This Friday, we drove to Salinas and met with Jonathan and Lisa from the City of Salinas at their office. After Jonathan gave us an introduction to layout of the city, we went to the Housing Development Consulting Corporation of Monterey County. The President and CEO Starla Warren took us through the metrics of blight and substandard housing and gave us a structural/site conditions survey form that can guide our own survey methodology. From there, we took a driving tour with Fred, from the housing authority, taking us to a site tour of some demolished and rehabilitated housing units. We were lucky enough to be able to enter a unit that was still under rehabilitation. Lisa then joined us with Joel, the Housing Division Supervisor from the City department, an Alisal native whose home we drove past. He gave us an extensive tour of neighborhoods within the ANSRA. After our tour, we debriefed with Lisa about the project description and final deliverables, ensuring we are all on the same page.
What we observed and learned:
On this tour of the Alisal, we encountered a wide range of housing: homeless encampments, trailer parks, pre-manufactured homes, manufactured trailers, multifamily dwellings, single-family dwellings. While driving through, we realized that there was a lack of parking space for the quantity of vehicles visible in the streets, indicating overcrowding was occurring in these neighborhoods. This was also obvious in the tight-knit spacing within the trailer parks. Housing could vary drastically from street to street, ranging from solar-paneled homes with large lawns to cramped duplexes with no front lawn. The public housing projects by both the housing authorities and the non-profits were scattered throughout the city, further highlighting the lack of space to build continuous housing. We noticed that the majority of the housing was underneath 3 stories. Most were only one story because of restrictive zoning laws, contributing to the ever-increasing demand for housing. In fact, almost no new private housing development has occurred in the last 10 years – only 34 units and all were at market prices. In the last 3 years, housing prices have increased 20% as there is no rent control.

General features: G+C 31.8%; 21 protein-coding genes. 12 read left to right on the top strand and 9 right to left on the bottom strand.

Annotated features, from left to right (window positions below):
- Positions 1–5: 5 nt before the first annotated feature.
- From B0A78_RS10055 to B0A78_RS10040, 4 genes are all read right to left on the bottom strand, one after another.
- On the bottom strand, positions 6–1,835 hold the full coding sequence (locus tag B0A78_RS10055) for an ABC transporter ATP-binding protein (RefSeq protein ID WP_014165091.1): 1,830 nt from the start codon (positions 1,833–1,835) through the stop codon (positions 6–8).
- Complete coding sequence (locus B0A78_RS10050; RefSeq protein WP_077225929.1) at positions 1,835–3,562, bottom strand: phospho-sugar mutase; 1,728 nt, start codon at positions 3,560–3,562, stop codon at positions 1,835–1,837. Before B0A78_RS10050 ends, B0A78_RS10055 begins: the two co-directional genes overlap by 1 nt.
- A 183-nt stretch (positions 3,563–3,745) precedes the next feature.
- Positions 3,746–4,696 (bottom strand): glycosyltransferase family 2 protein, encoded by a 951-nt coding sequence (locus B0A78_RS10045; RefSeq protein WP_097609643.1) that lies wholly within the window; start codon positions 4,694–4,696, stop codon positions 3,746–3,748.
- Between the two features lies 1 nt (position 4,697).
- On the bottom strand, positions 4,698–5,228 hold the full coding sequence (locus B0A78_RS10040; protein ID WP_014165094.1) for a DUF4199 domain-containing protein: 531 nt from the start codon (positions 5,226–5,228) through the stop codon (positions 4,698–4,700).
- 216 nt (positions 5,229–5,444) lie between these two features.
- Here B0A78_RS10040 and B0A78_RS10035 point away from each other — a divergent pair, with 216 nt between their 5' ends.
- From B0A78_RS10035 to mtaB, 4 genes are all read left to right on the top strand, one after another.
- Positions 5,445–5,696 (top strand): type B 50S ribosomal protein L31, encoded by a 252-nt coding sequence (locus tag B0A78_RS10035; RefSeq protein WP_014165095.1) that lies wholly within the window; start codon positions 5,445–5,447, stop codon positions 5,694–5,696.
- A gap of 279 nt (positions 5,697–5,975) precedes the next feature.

It is important to note that the city and housing authorities did not appear to work in tandem on the projects, which we would not have noticed had we not gotten the perspective on both sides in the field. We then realized the survey inventory our project team will create can help the city identify areas of public housing in need of rehabilitation that would qualify them to receive the HUD Choice Implementation Grant.
Critical Analysis and Moving Forward:
Our next focus is converting the structural/sites conditions survey form into a simplified, user-friendly housing inventory survey for the City to distribute to its community volunteer force. In our survey, we need to take into account the differences in housing types and congestion. We also acknowledge that not all evaluations can be made from solely an external viewpoint. For example, Joel pointed out that pre-manufactured homes have a characteristic of unsteady flooring, though they appear sound from the outside. We next want to connect with code enforcement to identify more inconspicuous factors like overcrowding. We are arranging a phone meeting with both the Building Healthy Communities Office and the Salinas GIS experts to ensure that the survey methodology is viable for the community and potentially add to their pre-existing database. We will also have to form a training module as our survey may not be as easy to understand as expected. We are satisfied with where our project is headed and feel that we have clarified a lot of ambiguities and expectations for the continuation of our project. As a side note, we are grateful for the great friendships that we formed today over guac at Mama Lupitas.